Musical films are undergoing a renaissance at the box office with Wonka and Mean Girls getting high profile releases in recent months. Blitz Bazawule’s The Color Purple dives right in with an opening number featuring two sisters singing on the branch of a tree while a man playing a banjo rides past on a horse. Peak musical you may think … and that’s before a piano is played on the back of a horse-drawn carriage!. But it turns out the strumming minstrel will be an important antagonist throughout the next two hours twenty minutes of the film.

The Color Purple tracks the life of Celie Harris (played by Phylicia Pearl Mpasi and then Fantasia Barrino) over four decades starting in 1909 Georgia when as a teenager her abusive father forced her into an abusive marriage with a local farmer ‘Mister’ (Colman Domingo). Losing touch with her much-loved sister Nettie takes its toll. The arrival – and swift departure – of feisty daughter-in-law Sofia (Danielle Brooks) brings comfort followed by sadness. The visit of Mister’s old flame Shug (Taraji P. Henson whose character sure knows how to make an entrance) adds the sound of jazz to the neighbourhood but the outbreak of extramarital harmony in the home is fleeting.

While Celie’s life is harrowing for the majority of the film, the songs are upbeat and hold the promise that life could be so much better. Large-scale dance routines add a sense of vibrancy to the melancholic story of enslavement, violence and abuse. Ninety minutes in, the fightback begins and the tables are turned as Celie begins to live the life of promise and joy that she deserves.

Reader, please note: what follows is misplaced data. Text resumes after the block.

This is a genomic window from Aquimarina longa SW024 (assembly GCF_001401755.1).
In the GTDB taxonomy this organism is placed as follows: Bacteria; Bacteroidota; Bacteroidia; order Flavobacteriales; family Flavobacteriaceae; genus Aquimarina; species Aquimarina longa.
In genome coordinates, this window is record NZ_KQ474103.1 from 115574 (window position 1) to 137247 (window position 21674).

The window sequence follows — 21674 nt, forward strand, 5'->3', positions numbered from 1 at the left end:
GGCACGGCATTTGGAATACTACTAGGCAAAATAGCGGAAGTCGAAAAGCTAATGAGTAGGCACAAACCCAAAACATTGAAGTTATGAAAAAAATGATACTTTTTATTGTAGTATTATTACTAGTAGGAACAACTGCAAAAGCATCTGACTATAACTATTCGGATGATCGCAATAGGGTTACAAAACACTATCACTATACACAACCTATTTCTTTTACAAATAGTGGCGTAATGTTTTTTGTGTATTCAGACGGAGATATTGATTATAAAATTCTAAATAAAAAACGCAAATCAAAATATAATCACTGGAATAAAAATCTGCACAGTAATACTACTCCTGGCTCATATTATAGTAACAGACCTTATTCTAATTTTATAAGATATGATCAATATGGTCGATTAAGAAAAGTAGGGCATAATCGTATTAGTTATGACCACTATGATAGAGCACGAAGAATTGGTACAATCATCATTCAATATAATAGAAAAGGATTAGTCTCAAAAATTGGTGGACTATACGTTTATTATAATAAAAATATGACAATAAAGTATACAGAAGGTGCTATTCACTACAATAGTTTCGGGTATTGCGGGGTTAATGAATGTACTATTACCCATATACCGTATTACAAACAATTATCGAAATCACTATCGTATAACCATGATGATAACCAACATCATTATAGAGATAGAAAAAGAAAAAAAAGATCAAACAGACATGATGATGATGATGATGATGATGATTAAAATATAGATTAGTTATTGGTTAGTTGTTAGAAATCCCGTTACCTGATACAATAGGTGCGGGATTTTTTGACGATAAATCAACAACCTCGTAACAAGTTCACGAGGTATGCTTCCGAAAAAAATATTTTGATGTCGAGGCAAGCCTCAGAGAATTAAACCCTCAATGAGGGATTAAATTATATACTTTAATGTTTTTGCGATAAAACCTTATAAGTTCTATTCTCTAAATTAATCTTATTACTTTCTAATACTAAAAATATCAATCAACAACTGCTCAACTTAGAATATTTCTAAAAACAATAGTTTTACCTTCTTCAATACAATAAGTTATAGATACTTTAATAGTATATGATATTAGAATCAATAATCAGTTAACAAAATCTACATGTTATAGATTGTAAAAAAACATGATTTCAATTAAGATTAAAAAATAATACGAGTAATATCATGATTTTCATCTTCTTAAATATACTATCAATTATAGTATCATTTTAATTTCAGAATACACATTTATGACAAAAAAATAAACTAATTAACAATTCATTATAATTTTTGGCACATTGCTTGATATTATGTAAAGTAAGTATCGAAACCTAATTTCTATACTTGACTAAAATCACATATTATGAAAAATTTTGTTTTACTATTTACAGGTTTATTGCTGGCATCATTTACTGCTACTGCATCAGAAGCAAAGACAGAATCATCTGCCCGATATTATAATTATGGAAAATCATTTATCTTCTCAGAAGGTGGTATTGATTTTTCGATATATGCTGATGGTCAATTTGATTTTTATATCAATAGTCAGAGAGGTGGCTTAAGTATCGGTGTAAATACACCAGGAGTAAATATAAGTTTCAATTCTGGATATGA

Based more on the stage musical than Steven Spielberg’s 1985 film that adapted Alice Walker’s novel, this new version of The Color Purple isn’t full of hummable tunes. It’s a long watch, and perhaps ends with everything too well sewn up. You’ll leave the cinema with a heavy heart, wondering why no one intervened over the first two decades of Celie’s marriage, or the six years of Sofia’s incarceration, and whether the situation is still all too common today. Well worth seeing on the big screen. 


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Created F-Rated: Short Film Night – celebrating local female-driven filmmaking

Hats off to Maeve Smyth for producing an evening of short film screenings at the Strand Arts Centre to celebrate eight female-driven films. An event that didn’t just applaud the writers, directors and actors, but also remembered women who filled a host of other roles from make-up to director of photography behind the camera.

There was a lot more diversity on show than just sex or gender. The films were varied: rural and urban, fiction and documentary (though I was convinced for five minutes that the one about the UFO hunter would turn out to be a dark satire when it was indeed a true story), comedy, tragedy and everything in-between. Witches, aliens, surviving, belonging, prejudice, cross-cultural relationships, the construct of being ‘wife material’, satisfaction in the bedroom and beyond, single motherhood, maternal mental health, assisted dying and much, much more.